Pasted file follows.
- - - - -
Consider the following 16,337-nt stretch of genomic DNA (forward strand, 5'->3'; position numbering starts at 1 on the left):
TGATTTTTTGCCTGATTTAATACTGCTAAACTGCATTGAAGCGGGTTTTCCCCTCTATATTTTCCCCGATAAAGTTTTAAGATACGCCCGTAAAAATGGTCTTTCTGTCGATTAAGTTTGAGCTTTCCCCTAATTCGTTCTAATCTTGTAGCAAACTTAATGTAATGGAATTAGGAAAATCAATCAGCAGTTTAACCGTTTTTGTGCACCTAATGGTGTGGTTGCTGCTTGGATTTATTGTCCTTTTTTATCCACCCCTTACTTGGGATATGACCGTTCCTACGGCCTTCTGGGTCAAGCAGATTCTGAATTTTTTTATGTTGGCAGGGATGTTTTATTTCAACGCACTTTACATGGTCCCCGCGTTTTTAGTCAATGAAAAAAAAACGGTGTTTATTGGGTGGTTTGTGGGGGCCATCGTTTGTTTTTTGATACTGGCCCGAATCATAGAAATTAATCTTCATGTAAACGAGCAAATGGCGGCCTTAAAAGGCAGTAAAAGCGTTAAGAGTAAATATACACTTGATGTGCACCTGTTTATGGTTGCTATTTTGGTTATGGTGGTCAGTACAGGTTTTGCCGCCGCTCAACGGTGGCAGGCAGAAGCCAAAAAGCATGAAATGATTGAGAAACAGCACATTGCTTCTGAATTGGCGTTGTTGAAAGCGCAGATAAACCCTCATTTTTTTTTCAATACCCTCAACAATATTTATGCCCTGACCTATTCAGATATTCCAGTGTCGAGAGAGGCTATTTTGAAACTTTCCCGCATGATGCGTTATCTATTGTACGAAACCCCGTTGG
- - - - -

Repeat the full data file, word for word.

Consider the following 16,337-nt stretch of genomic DNA (forward strand, 5'->3'; position numbering starts at 1 on the left):
TGATTTTTTGCCTGATTTAATACTGCTAAACTGCATTGAAGCGGGTTTTCCCCTCTATATTTTCCCCGATAAAGTTTTAAGATACGCCCGTAAAAATGGTCTTTCTGTCGATTAAGTTTGAGCTTTCCCCTAATTCGTTCTAATCTTGTAGCAAACTTAATGTAATGGAATTAGGAAAATCAATCAGCAGTTTAACCGTTTTTGTGCACCTAATGGTGTGGTTGCTGCTTGGATTTATTGTCCTTTTTTATCCACCCCTTACTTGGGATATGACCGTTCCTACGGCCTTCTGGGTCAAGCAGATTCTGAATTTTTTTATGTTGGCAGGGATGTTTTATTTCAACGCACTTTACATGGTCCCCGCGTTTTTAGTCAATGAAAAAAAAACGGTGTTTATTGGGTGGTTTGTGGGGGCCATCGTTTGTTTTTTGATACTGGCCCGAATCATAGAAATTAATCTTCATGTAAACGAGCAAATGGCGGCCTTAAAAGGCAGTAAAAGCGTTAAGAGTAAATATACACTTGATGTGCACCTGTTTATGGTTGCTATTTTGGTTATGGTGGTCAGTACAGGTTTTGCCGCCGCTCAACGGTGGCAGGCAGAAGCCAAAAAGCATGAAATGATTGAGAAACAGCACATTGCTTCTGAATTGGCGTTGTTGAAAGCGCAGATAAACCCTCATTTTTTTTTCAATACCCTCAACAATATTTATGCCCTGACCTATTCAGATATTCCAGTGTCGAGAGAGGCTATTTTGAAACTTTCCCGCATGATGCGTTATCTATTGTACGAAACCCCGTTGG